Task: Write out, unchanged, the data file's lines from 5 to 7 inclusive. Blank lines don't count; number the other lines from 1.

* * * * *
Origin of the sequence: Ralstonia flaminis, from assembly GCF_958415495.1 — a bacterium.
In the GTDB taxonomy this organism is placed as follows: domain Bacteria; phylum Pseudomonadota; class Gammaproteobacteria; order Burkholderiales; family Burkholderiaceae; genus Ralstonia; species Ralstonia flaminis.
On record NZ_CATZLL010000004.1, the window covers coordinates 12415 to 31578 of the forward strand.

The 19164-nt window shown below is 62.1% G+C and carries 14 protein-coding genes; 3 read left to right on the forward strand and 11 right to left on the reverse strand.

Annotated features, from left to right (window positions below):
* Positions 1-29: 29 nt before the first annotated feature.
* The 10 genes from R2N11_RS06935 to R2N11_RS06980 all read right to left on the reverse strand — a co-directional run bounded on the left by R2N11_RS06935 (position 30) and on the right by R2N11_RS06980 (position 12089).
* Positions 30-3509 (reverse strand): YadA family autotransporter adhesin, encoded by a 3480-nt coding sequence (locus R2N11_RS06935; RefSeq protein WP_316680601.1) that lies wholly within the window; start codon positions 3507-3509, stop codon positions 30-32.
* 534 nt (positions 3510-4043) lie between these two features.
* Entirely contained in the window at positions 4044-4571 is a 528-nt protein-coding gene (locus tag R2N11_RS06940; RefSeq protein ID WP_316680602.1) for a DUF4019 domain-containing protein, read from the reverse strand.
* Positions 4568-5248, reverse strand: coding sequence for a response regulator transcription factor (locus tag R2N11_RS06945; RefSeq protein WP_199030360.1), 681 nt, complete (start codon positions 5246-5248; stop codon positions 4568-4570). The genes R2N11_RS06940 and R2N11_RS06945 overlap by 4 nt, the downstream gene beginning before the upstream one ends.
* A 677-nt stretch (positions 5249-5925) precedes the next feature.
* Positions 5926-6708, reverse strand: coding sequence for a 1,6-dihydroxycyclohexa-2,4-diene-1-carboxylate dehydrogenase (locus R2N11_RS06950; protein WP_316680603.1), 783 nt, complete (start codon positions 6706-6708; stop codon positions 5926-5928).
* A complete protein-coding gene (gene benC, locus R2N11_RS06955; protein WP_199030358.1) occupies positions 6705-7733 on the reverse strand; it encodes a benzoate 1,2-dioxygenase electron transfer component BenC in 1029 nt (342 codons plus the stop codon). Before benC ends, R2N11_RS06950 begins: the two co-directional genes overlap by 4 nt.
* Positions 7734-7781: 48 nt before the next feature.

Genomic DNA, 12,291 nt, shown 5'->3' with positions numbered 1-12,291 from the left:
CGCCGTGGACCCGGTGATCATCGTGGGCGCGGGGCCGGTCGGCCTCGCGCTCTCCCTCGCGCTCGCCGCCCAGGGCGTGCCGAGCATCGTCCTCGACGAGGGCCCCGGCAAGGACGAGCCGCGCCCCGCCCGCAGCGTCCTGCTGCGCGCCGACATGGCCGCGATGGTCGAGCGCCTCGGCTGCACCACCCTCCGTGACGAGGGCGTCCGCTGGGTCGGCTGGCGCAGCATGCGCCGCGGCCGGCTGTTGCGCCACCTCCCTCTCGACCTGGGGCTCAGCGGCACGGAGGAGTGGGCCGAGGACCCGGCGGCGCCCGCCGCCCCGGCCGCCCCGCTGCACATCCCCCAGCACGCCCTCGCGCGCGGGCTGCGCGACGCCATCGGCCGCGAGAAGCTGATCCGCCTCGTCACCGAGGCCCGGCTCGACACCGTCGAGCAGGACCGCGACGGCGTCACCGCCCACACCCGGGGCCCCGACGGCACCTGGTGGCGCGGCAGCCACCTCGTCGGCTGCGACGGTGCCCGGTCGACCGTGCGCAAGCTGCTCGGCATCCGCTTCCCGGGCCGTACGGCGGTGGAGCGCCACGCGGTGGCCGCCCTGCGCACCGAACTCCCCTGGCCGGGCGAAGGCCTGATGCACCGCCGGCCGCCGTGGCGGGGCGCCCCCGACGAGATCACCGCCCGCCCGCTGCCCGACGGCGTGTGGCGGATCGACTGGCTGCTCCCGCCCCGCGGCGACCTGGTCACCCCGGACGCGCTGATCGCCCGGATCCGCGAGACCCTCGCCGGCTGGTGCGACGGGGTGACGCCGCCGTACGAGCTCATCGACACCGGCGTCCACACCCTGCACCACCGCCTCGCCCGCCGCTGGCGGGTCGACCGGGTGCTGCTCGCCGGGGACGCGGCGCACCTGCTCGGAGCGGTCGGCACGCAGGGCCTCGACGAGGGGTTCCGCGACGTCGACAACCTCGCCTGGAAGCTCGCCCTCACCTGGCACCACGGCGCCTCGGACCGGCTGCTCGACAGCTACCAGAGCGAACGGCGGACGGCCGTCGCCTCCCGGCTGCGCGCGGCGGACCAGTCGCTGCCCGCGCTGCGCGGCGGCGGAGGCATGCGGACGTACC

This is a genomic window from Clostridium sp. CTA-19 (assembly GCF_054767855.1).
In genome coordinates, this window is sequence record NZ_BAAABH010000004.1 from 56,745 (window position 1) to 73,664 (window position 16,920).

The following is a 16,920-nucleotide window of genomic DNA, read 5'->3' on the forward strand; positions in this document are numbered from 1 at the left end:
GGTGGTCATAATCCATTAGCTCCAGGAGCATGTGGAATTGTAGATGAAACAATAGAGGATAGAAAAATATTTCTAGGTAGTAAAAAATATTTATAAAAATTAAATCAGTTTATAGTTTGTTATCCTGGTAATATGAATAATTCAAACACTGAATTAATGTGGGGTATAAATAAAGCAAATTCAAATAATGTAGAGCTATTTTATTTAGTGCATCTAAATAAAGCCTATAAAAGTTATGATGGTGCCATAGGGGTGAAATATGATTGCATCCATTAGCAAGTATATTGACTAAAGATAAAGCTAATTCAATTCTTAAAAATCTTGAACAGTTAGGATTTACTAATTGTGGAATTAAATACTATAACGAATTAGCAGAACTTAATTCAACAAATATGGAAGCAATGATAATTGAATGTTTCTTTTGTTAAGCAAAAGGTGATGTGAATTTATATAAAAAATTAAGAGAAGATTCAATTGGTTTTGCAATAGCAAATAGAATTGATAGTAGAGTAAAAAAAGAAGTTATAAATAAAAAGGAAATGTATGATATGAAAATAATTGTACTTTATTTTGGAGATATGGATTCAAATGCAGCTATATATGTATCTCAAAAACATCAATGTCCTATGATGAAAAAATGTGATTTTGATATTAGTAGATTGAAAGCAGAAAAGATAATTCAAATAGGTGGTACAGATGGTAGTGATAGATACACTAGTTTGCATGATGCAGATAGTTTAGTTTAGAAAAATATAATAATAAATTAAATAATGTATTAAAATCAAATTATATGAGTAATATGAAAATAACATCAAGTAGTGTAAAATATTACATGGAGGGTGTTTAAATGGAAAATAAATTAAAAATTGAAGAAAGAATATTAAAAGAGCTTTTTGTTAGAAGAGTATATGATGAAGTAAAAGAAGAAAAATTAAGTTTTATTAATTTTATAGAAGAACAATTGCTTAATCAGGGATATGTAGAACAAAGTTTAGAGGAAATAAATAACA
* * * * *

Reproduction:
Annotated features, from left to right (window positions below):
* Positions 1-29: 29 nt before the first annotated feature.
* The 10 genes from R2N11_RS06935 to R2N11_RS06980 all read right to left on the reverse strand — a co-directional run bounded on the left by R2N11_RS06935 (position 30) and on the right by R2N11_RS06980 (position 12089).